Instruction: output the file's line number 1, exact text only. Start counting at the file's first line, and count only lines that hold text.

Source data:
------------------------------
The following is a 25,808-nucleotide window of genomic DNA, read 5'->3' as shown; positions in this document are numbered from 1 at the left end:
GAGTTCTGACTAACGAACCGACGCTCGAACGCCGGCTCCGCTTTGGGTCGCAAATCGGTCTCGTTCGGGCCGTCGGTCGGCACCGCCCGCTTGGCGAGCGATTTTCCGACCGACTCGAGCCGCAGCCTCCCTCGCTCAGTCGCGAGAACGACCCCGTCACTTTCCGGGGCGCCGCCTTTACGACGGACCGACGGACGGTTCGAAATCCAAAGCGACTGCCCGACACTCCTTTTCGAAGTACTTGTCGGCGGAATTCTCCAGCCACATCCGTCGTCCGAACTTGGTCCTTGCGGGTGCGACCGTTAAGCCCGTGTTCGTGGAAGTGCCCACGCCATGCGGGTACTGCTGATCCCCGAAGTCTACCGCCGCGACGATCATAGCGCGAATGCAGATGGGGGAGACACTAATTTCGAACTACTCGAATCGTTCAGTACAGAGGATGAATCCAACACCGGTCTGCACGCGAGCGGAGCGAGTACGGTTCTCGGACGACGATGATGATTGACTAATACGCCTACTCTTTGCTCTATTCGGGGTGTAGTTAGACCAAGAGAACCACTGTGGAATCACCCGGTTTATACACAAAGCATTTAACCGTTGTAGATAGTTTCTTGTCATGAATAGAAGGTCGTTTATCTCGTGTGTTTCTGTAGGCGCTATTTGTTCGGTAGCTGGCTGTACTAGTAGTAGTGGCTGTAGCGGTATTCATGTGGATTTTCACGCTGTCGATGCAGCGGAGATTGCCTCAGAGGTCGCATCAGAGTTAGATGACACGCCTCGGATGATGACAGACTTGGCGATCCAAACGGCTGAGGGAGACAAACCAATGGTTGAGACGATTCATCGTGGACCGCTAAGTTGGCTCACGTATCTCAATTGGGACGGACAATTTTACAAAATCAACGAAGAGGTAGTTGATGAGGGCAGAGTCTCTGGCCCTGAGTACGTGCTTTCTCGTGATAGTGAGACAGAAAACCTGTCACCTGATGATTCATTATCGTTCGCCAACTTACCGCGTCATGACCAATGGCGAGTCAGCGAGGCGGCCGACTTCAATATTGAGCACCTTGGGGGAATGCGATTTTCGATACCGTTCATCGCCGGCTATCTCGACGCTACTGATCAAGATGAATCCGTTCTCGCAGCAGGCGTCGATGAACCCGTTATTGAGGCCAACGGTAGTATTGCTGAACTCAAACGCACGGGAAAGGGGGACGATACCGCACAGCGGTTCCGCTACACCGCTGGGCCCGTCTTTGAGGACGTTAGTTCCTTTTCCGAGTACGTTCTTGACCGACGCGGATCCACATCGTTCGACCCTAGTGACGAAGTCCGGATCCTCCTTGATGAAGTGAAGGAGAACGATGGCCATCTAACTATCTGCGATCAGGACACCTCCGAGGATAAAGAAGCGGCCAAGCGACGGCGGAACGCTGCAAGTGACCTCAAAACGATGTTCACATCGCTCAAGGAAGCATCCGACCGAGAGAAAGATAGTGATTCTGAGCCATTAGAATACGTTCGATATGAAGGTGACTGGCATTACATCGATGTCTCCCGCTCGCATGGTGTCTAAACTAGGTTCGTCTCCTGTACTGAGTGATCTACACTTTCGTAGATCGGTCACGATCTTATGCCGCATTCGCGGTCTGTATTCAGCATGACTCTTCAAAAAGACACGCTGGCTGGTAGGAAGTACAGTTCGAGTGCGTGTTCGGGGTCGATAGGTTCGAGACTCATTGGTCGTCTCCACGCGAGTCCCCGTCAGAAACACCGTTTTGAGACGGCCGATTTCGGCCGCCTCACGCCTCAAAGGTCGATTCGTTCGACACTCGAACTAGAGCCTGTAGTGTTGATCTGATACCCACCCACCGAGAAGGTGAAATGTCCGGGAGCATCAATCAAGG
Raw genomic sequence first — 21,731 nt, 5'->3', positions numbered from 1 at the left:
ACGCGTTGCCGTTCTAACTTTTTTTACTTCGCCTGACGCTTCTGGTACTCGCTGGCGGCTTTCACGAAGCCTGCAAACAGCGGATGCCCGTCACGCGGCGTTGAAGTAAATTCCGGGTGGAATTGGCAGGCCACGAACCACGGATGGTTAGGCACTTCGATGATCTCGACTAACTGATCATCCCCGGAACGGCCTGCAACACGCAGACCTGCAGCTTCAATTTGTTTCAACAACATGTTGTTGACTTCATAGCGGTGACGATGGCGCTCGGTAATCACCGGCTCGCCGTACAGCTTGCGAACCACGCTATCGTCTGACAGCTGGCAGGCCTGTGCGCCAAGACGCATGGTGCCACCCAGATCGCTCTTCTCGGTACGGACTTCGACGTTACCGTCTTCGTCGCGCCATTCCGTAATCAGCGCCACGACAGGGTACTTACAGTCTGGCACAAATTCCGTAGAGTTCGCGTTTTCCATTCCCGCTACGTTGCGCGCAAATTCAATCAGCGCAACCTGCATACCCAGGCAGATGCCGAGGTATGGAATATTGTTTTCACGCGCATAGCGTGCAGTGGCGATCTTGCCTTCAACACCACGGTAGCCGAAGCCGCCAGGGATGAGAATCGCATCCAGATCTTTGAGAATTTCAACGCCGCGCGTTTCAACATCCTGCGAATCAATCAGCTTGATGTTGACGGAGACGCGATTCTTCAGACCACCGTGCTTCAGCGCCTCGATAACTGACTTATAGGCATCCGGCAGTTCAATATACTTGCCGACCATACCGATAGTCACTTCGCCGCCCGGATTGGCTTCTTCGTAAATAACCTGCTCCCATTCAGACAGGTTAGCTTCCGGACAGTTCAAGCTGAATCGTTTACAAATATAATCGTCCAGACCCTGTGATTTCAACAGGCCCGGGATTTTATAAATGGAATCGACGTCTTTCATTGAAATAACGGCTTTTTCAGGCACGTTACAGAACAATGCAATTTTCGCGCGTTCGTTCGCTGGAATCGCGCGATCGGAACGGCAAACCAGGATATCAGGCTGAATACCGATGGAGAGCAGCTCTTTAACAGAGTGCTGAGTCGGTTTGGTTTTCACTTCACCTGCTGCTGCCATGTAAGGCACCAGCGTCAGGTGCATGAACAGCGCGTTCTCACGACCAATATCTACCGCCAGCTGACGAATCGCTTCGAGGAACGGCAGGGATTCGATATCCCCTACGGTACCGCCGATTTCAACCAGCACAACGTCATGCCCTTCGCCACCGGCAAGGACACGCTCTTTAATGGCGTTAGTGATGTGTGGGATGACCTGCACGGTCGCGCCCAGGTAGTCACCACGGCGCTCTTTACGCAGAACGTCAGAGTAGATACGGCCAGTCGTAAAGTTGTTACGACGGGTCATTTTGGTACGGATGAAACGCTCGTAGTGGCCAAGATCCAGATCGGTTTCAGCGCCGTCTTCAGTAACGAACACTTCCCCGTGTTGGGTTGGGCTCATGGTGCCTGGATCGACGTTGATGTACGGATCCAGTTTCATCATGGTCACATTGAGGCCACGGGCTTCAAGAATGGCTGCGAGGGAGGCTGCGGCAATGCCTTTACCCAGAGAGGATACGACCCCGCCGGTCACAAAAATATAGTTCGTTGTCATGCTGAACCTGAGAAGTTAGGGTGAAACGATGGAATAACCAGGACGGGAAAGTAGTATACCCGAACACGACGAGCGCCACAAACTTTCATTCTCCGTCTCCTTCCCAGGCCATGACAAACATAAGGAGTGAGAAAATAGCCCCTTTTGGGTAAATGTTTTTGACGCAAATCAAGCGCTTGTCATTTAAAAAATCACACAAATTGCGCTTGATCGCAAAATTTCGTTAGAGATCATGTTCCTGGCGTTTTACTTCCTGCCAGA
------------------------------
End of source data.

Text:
The following is a 25,808-nucleotide window of genomic DNA, read 5'->3' as shown; positions in this document are numbered from 1 at the left end: